The life of a working cowboy

Nykoliation brothers Ty and Lane are living the lifestyle of lariats and horses

Real ranches, rodeos and cattle drives aren’t just preserving the frontier spirit, they’re actively practicing it. Much the same can be said for a couple of young cowpokes living the dream on the escarpment carved out in the western region of Manitoba.

The Nykoliation family of Crandall has been cattle ranching for over 40 years, currently operating a 450 head cow/calf operation with an extra 500 head on feed through the winter.

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In the cattle industry, a few great roping hands come in handy for doctoring a sick or injured animal on the open range.

Brothers Ty and Lane Nykoliation were born into that lifestyle, thanks to parents, Allan and Carolyn. With their father enjoying the camaraderie of team roping it wasn’t long before his passion, his confidence, and his horsemanship abilities were sealed and stamped for approval by the young guns.

“While dad enjoys team roping, he didn’t have the opportunity to; be a part of the Manitoba High School Rodeo Association (MHSRA), as it formed just after he graduated,” shared a couple proud sons. “So, when we asked about joining, our dad was on board and has truly supported us at home practicing or on the road competing.”

Fifteen-year-old Ty, a grade 9 student, and his younger brother, Lane, 13, in grade 7, have been involved in the MHSRA for two years. The brothers are enrolled at the Hamiota Collegiate Institute, and have been members of the Lenore 4-H Beef Club and the Manitoba Junior Angus Association.

While Ty solely competes in team roping, as a junior high competitor, Lane is a five-event cowboy, focusing on steer riding, chute dogging, breakaway roping, goat tying, and team roping.

“The one and only Lane Frost is my favourite rodeo competitor,” said Lane. “He loved everything about the cowboy lifestyle and was the best bull rider of his time, perhaps of all time.”

Thirty years ago, Frost, a legendary bull rider, died after a tragic accident at Cheyenne Frontier Days in Wyoming.

“I look to a pair of Canadians, as my favourite rodeo athletes,” stated Ty. “Levi Simpson and Jeremy Buhler are the only Canadian competitors to win the Team Roping World Championship.”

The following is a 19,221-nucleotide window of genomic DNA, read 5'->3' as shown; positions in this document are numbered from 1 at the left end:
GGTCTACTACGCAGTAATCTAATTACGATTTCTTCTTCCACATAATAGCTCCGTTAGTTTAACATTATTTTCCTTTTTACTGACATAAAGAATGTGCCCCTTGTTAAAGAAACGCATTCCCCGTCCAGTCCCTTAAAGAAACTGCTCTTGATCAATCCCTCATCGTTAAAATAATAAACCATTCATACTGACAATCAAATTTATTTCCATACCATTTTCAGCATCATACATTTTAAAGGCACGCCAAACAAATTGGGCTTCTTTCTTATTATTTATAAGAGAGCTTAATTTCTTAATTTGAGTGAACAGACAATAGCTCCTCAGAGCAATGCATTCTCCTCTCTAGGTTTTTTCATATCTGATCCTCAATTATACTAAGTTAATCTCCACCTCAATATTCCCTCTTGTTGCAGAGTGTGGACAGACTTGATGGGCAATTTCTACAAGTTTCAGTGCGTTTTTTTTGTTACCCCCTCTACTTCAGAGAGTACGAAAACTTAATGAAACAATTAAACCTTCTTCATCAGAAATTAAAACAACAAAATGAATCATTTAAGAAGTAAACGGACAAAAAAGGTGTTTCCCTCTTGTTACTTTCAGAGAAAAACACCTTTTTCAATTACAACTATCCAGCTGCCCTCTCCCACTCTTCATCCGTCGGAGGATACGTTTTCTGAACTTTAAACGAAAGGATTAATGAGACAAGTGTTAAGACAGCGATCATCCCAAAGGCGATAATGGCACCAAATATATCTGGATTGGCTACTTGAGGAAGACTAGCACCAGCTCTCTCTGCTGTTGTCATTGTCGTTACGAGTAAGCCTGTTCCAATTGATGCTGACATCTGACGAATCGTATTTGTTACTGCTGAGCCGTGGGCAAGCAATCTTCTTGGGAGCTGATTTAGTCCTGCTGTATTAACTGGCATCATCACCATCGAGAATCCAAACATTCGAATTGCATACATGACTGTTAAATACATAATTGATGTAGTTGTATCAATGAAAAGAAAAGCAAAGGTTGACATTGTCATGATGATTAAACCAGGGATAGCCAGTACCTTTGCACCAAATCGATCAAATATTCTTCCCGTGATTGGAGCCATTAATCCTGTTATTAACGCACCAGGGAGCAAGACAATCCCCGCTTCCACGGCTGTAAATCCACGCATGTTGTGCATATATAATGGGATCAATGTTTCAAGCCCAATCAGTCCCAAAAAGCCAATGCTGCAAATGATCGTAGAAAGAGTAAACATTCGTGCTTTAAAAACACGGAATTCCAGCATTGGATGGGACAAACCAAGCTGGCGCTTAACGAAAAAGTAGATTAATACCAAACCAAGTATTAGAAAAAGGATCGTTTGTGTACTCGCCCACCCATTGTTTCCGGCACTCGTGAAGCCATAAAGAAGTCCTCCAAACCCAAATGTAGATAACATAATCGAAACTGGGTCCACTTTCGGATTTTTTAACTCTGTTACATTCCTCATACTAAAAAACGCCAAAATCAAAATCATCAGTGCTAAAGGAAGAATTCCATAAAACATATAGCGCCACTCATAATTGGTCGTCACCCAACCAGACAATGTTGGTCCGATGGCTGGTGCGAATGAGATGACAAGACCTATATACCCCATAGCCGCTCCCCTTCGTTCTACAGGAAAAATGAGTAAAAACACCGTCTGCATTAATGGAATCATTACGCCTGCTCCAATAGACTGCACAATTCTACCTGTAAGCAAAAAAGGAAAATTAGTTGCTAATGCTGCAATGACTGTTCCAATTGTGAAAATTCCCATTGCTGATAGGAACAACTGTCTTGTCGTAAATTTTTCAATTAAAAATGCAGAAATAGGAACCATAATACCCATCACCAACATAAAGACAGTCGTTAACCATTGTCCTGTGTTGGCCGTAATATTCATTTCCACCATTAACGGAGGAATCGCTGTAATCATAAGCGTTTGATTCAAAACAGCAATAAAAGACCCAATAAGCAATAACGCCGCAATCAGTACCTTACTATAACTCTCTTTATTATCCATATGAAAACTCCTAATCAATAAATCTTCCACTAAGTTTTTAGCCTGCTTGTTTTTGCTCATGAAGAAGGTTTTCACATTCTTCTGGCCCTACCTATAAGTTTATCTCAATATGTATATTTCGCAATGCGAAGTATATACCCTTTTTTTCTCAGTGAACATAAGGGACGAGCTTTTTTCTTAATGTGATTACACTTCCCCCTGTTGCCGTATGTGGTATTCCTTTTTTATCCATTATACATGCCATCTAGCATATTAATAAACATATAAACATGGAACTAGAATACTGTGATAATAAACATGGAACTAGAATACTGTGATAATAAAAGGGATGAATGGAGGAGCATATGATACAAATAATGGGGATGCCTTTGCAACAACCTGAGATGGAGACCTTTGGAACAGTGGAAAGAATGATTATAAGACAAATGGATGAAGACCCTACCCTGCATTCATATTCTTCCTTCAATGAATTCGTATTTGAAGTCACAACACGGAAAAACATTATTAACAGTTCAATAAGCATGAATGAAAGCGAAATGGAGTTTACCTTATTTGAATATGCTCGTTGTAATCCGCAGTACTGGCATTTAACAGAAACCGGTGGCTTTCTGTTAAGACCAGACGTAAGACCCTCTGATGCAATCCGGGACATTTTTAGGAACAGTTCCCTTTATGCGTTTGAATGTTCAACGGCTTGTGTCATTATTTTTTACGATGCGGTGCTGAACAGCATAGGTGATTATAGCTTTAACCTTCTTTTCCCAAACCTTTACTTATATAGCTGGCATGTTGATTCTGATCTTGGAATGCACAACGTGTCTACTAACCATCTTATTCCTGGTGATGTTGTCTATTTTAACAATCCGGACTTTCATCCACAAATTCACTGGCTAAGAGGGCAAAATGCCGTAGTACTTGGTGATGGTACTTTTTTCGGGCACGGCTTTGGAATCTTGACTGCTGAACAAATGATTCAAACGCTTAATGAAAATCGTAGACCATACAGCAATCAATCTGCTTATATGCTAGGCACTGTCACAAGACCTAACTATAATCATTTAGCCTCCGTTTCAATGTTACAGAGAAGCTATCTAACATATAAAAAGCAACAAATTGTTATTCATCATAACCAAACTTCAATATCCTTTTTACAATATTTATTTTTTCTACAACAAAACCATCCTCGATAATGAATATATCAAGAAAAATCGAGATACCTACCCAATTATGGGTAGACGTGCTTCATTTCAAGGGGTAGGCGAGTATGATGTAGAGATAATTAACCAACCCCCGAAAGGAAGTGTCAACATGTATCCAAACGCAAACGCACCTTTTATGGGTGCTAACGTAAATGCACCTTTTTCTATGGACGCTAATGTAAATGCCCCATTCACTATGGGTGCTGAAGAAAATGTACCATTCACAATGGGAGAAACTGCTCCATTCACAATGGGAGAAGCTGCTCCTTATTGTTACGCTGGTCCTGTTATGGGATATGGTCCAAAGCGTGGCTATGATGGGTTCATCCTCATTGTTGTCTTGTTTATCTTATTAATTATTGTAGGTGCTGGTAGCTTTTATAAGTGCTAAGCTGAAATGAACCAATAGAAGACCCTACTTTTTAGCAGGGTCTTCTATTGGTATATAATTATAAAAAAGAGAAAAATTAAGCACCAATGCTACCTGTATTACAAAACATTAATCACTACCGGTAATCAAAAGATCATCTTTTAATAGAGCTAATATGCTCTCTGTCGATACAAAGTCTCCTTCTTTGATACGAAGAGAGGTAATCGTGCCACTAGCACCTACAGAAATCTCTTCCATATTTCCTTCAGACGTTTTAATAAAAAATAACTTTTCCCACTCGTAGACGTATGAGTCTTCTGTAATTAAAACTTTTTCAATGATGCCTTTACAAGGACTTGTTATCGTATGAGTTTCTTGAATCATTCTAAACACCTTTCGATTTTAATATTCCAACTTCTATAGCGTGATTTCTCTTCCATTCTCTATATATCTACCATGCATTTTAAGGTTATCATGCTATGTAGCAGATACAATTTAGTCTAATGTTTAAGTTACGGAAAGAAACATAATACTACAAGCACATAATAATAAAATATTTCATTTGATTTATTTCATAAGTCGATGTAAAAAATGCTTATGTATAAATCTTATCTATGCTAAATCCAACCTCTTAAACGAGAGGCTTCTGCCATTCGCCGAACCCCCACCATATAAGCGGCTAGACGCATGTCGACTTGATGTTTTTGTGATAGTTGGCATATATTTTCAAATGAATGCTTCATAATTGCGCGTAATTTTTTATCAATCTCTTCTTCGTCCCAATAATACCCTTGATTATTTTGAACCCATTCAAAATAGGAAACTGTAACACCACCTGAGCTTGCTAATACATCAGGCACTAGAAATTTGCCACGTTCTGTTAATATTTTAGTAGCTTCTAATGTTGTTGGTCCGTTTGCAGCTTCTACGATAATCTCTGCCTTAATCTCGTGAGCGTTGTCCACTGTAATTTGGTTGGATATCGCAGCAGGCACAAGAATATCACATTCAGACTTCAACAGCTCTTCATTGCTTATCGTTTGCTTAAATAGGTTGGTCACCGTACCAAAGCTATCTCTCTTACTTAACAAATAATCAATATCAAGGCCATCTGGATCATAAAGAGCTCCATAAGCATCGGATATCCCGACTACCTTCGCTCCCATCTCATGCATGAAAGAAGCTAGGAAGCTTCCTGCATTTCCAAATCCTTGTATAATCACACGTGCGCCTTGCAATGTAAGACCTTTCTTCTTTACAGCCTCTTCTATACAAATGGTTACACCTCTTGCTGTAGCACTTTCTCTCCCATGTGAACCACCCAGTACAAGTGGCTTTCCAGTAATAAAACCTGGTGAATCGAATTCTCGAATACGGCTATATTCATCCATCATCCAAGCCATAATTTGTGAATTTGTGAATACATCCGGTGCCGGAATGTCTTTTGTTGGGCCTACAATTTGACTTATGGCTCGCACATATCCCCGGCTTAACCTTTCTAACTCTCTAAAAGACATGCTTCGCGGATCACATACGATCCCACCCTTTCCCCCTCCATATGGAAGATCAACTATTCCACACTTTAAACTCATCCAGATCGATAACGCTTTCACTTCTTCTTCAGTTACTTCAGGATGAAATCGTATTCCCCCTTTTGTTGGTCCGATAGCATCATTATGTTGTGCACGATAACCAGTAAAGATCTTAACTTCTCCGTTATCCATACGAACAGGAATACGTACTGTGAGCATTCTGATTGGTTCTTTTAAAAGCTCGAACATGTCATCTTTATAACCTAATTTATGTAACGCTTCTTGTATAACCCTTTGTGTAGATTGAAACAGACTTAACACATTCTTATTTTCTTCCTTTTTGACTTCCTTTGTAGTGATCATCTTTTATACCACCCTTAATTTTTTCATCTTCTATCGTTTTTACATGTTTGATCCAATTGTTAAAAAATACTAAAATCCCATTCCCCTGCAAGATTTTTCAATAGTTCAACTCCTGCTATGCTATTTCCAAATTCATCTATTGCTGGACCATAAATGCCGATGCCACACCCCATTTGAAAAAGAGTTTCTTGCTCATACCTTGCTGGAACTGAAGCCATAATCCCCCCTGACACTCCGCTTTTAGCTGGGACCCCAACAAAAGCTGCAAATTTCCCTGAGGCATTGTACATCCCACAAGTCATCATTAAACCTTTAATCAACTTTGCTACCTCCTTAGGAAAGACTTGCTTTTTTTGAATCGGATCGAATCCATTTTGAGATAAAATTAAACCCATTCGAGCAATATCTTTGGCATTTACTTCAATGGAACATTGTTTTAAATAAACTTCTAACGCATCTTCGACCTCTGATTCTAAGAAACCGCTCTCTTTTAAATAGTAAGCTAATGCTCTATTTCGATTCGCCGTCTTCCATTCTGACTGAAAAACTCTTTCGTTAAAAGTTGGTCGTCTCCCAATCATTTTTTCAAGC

Closer to home the brothers have had their own roping and riding lessons, all thanks to two great brothers in their own right – Lonnie and Shane Brown – who have churned out a number of roping standouts from Brown’s Roping School.

“Dad has influenced us as cowboys by showing us how to work hard towards our goals,” said the boys. “His best friend, the late Casey Brown, was considered a “real cowboy”.

Although their father is a skilled cowboy, it’s their mom who often is behind the truck’s steering wheel en route to a rodeo.

“While dad keeps things running at home, we call on mom to get us to the show,” quipped Ty and Lane. “She may not have the experience with horses, hauling a truck and trailer, and the sport itself, but she is coming along, and often there is a funny story to go along with our journey.”

It can be said rodeo is the most unpredictable sport; however, what it gives back to a young male or female athlete is indeed worthy despite the cost to compete. For the Nykoliation lads involvement has instilled work ethic, commitment, grit and try, to name a few life lessons, but personally, they added others.

“I feel the sport spells out independence. As individuals you are the only one in control of how well you do in an event,” said Lane. “Basically, you can’t ride on the coattails of a team.”

On the other hand, Ty competes in the event where a partner comes in handy. He penciled in “teamwork” as something rodeo was teaching him.

“In team roping it’s important to work as a team and encourage your partner,” Ty said. “By focusing on boosting each other up after a good run versus not pointing out mistakes on a miss is a great confidence booster in preparation for the next competitive run.”

Truly, the Nykoliation family faithfully uplifts the spirit of the Old West, with skills used in the rodeo arena also put into practice at home, handling cattle from horseback, roping the odd animal, and being involved in all aspects of ranch life from feeding to fencing and all the highs and lows that go with the cattle industry.


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